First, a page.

As the weather turns colder, if you’re anything like me, you want to lock yourself up inside and never venture out into that face-hurting blustery “wonderland.” To help you cope, here are some series to keep you busy while you’re all tucked up in a fluffy blanket by the fireside, ready to hibernate the season away.
1. The Reckoners by Brandon Sanderson (Three books. Finished.) – This saga comprises three hefty but action-packed books about a world in which superheroes are the bad guys. Something about gaining powers turns people selfish and cruel and it is up to a band of ordinary humans called The Reckoners to try and keep them in check. I wrote my review before reading the third book, Calamity, which is by far the best and most feminist book of the series.
2. The All Souls Trilogy by Deborah Harkness (Three books. Finished.) – An adult vampire romance with a scholarly twist, the All Souls Trilogy follows research historian/reluctant witch Diana Bishop and her danger-fraught relationship with undead scientist Matthew Clairmont. As Diana and Matthew fall deeply in love, they are caught up in the politics of witches, vampires, and demons. Woven throughout the series are documents, symbols, and allegories that allude to the ancient study of alchemy, Diana’s research specialty. Combining magic, romance, academia, history, mystery, and even time travel, Harkness creates the perfect recipe for readers who enjoy books like The Historian or People of the Book.
3. The Darkest Minds by Alexandra Bracken (Three books plus companion stories) – The premise has certainly been done before (see The Young Elites by Marie Lu): an epidemic disease affects children but not adults and those who survive walk away with supernatural abilities. But the execution is unique and the writing is interesting. Ruby is a category Orange kid, meaning that her powers allow her to manipulate the minds of others. Alongside brainy greens, techy yellows, telekinetic blues, and destructive reds, Ruby finds herself in a holding camp for kids with special powers, but soon ends up embroiled in a battle between an authoritarian government, ruthless rebels, and the talented children who are caught in the crossfire. Fans of Hunger Games may enjoy this series. Fox is currently adapting the series for film so now’s the time to hop on the bandwagon!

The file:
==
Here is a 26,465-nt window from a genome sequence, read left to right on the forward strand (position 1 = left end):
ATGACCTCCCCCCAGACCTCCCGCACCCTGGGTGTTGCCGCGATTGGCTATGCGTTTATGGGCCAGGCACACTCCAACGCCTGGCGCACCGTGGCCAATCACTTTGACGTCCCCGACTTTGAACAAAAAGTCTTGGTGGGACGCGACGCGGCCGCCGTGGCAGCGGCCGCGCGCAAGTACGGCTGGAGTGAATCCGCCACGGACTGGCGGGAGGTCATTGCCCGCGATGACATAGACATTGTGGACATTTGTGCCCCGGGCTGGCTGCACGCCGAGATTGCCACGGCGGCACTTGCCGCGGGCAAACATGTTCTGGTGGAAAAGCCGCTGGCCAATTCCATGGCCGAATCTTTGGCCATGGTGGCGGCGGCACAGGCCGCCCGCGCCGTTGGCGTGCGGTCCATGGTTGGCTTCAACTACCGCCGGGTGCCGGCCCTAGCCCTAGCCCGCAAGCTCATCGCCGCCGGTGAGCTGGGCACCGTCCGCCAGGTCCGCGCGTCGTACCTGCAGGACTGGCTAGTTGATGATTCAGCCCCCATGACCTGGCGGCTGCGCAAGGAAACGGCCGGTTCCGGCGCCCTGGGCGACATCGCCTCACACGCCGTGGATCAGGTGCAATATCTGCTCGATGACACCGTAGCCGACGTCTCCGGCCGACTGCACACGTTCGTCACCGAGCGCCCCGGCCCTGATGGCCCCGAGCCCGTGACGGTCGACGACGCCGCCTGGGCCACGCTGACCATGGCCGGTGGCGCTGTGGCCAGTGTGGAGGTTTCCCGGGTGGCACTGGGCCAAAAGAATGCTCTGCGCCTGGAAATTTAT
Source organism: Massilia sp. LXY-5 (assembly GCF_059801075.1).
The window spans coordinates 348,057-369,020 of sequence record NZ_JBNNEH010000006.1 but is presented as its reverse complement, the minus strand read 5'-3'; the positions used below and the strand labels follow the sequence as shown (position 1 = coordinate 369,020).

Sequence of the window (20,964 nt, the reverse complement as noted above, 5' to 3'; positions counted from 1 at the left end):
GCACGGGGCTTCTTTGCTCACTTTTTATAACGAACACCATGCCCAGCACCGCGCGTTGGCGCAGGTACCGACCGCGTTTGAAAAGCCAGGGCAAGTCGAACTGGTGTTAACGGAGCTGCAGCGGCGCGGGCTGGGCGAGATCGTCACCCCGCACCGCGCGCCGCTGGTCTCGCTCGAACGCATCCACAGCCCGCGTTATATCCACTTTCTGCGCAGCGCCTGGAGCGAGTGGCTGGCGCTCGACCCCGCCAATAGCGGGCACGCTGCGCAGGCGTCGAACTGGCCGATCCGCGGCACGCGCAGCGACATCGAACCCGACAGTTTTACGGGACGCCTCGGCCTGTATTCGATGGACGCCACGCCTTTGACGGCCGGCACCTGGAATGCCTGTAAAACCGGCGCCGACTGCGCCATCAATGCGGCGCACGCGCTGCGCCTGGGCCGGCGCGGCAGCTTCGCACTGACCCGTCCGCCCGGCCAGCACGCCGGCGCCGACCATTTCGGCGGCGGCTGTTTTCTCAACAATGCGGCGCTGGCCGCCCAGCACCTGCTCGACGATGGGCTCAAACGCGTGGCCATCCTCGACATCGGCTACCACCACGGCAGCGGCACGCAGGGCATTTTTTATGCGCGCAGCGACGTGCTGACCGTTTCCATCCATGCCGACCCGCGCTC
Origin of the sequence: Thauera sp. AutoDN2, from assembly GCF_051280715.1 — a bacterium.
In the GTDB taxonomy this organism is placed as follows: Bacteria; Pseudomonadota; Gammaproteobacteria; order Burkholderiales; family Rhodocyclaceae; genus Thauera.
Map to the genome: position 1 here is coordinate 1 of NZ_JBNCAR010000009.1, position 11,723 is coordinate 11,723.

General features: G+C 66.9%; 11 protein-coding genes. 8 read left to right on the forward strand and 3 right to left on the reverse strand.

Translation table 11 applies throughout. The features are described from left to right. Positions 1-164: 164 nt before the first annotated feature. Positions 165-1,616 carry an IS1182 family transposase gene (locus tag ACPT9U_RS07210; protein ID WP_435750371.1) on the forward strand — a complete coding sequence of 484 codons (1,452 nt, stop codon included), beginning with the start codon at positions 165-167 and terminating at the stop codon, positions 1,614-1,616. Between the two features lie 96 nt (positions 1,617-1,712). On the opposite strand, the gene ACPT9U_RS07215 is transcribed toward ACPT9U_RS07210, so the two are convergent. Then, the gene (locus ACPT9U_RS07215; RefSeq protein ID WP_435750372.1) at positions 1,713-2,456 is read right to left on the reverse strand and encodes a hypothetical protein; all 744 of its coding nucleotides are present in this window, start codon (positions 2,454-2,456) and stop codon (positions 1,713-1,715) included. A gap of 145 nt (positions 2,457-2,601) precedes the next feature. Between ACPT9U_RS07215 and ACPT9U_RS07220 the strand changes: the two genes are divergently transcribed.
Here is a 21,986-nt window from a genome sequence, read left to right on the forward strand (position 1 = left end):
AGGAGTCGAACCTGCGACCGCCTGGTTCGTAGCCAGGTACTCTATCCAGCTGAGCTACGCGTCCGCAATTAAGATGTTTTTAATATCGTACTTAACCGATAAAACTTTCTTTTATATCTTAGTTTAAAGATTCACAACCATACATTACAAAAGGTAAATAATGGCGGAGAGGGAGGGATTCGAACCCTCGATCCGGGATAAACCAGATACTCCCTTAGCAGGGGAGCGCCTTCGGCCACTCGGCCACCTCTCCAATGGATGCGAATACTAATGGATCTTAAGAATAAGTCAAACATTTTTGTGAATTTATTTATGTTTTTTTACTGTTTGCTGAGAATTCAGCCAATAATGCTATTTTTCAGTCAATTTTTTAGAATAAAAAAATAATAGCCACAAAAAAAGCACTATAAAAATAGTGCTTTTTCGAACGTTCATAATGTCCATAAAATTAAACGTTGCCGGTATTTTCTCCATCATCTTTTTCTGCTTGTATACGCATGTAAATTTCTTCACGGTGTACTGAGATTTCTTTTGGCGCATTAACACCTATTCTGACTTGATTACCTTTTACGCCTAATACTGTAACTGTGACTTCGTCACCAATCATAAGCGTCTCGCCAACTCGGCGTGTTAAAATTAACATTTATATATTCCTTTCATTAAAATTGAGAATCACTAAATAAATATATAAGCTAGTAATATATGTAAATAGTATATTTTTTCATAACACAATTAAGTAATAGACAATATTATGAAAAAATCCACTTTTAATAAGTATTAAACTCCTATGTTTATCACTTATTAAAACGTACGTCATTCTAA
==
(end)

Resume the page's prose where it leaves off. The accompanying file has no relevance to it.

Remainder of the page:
4. Lockwood & Co. by Jonathan Stroud (Four books plus a companion story. Ongoing.) – London has a ghost problem and while only children can see and hear the spirits, all are susceptible to the fatal Ghost touch. Thus bands of kids and young teens are trained to fight supernatural infestations. But Lockwood & Co. are different from other such organizations because instead of being organized by an adult supervisor, they are completely self-run. Can they beat out the competition and survive against dangerous ghosts? You’ll have to get reading to find out. Episodic, and appropriate for middle grade readers and up, this series is published a little out of order, with one short novella listed as book 1.5 in the series. Check out my full review of books one and two.
5. The Lunar Chronicles by Marissa Meyer (Four books plus multiple companion stories. Finished.) –This series takes familiar fairytales and adds a sci-fi twist: Cinderella is a cyborg, Snow White lives on the moon, and the Evil Queen can control minds. Like Lockwood & Co., there are a bunch of companion stories added between the main books, so be sure to read them all! I’ve only just started on the first book, Cinder, but my sister says she is flying through the series. Entertaining and easy to read, these books make the perfect fireside fluff.
6. Bloody Jack by L.A. Meyer (Twelve books. Finished) – If you are an insatiable reader, it might take a series of this size to meet your needs. Though they are written for a middle grade audience, I only came across these books as an adult and still can’t put them down. The novels trace the path of the adventurous and trouble-prone Jackie Faber as she journeys from street urchin to society lady to pirate and everywhere in between. There are definitely parts that make my feminist side flinch (especially when it comes to the relationship between Jackie and her star-crossed love-interest James Fletcher), but in general Jackie is a clever, talented, accomplished character who shirks gender roles and societal constraints to follow her heart.
7. Shannara by Terry Brooks (Over 20 books, grouped into multiple sub-series. Ongoing over the course of 4 decades.) – If you need a really long series, turn to Terry Brooks. With the recent popularity of the Shannara TV show, this high-fantasy series that my father enjoyed as a teenager is back in the spotlight. Complete with elves, underdogs, great evil, and a grumpier version of Gandalf, fans of Lord of the Rings may love the Shannara books. There is even a sci-fi element in that the fantasy world takes place here on planet earth, after civilization as we know it is destroyed in a nuclear war. If these don’t help you while the winter away, I don’t know what will.
What series will keep you warm this season? What do you think of my suggestions? Be sure to let me know in the comments!